Barack Obama To Headline Event For Trump-Supporting Democratic Senator

Indiana Senator Joe Donnelly has angered Democratic voters by embracing Trump's policies.

Barack Obama & Joe Donnelly
Scott Olson / Getty Images

Indiana Senator Joe Donnelly has angered Democratic voters by embracing Trump's policies.

Former President Barack Obama is set to rally for Indiana Democratic senator Joe Donnelly, a polarizing figure among voters, who have seen him align increasingly with Donald Trump over the last two years, reports the Associated Press.

Obama, not unlike Trump himself, has been busy covering the length and breadth of the country with the midterms approaching, and on Sunday, he travels to Gary to headline a campaign rally for the Democratic senator. On Monday, Trump is set to rally for his opponent, Mike Braun. But while Braun is a steadfast Trump ally, and no one is surprised by his continued reverence for the current president, Democratic voters are worried by Donnelly’s continued support of Trump’s policies as well. For a Democrat, Donnelly likes Trump a bit too much.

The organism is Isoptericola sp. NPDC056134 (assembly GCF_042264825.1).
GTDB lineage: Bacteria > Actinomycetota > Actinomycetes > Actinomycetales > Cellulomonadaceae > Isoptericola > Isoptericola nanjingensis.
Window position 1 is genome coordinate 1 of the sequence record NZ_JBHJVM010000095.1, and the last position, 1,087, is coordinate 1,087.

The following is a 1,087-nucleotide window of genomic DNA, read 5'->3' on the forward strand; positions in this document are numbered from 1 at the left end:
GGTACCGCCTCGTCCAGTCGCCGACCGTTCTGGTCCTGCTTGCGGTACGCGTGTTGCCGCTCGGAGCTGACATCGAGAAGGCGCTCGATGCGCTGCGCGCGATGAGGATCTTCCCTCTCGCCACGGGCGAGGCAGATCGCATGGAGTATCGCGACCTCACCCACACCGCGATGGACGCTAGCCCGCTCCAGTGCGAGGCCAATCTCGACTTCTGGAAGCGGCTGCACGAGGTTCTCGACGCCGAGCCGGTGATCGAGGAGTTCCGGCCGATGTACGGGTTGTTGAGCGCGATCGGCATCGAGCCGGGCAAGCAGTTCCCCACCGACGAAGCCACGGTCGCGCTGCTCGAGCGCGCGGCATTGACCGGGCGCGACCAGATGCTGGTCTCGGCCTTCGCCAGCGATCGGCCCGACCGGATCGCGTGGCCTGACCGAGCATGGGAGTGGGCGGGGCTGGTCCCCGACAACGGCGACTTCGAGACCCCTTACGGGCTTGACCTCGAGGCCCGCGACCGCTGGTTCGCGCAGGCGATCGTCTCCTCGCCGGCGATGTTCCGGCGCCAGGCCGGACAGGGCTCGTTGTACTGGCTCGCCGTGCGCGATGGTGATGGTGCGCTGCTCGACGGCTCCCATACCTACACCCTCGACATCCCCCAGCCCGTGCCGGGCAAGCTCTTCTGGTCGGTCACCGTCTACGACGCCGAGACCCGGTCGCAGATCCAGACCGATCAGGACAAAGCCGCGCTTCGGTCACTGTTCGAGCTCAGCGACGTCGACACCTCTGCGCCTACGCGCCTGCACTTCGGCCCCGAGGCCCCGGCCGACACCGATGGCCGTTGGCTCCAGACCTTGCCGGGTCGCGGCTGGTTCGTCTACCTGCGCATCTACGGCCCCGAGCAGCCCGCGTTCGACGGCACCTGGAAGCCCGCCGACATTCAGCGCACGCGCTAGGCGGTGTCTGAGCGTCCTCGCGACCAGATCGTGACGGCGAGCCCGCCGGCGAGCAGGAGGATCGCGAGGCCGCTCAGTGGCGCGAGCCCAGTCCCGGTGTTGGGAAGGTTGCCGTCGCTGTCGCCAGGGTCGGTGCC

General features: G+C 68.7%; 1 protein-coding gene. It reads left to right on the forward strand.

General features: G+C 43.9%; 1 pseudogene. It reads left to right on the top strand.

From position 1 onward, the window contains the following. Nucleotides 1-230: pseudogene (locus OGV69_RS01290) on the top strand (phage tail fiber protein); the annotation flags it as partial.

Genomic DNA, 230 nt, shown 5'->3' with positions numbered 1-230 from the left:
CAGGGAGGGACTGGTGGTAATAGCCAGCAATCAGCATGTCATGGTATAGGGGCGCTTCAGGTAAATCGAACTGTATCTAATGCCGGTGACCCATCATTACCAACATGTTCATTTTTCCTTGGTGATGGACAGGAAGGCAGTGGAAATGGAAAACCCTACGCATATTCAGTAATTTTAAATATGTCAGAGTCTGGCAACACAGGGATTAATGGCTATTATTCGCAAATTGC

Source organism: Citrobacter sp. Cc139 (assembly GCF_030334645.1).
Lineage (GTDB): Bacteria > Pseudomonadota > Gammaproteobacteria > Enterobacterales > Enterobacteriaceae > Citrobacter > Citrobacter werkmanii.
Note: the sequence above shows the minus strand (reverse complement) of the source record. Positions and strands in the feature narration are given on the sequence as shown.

For instance, Donnelly has whole-heartedly expressed his support for Trump’s pet projects, including building a wall at the Mexico border. In recent weeks, Democratic voters have seen him lean towards the right, and observers believe Obama’s last-minute foray into the state to campaign for Donnelly is to calm Democratic nerves worried about the Senator’s allegiance.

“If he does need to inoculate himself from some of his firmer conservative rhetoric, it’s a pretty effective way to do it,” said Christina Hale, a former state lawmaker, who is not seemingly impressed with Donnelly’s love for Trump.

While Indiana voted for Barack Obama back in 2008, it is believed to have experienced a right wing shift over the last decade. It is probably one reason that Obama has decided to campaign for Donnelly in the city of Gary, which is closer to Democratic Chicago than many deep red parts of the state.

“While President Obama’s approval ratings are not great in much of the state, you can pretty safely bring [him] into [the] Chicago media market,” Republican consultant Cam Savage told AP.

Trump, meanwhile, wasn’t going to let go of the opportunity to take a dig at Obama and Donnelly, whom he has seen support his views. Saying Donnelly had to take Obama’s help because of his shrinking numbers in the polls, Trump claimed the former president’s support was yielding no evident results for the Democratic senator.

Donnelly is known to have been concerned about Obama headlining a rally for him, and not unlike other Democratic senators contesting races in states Trump won in 2016, he was not on board to be endorsed by celebrities. But he would nonetheless hope that Obama’s presence two days before the elections would help him get past the line.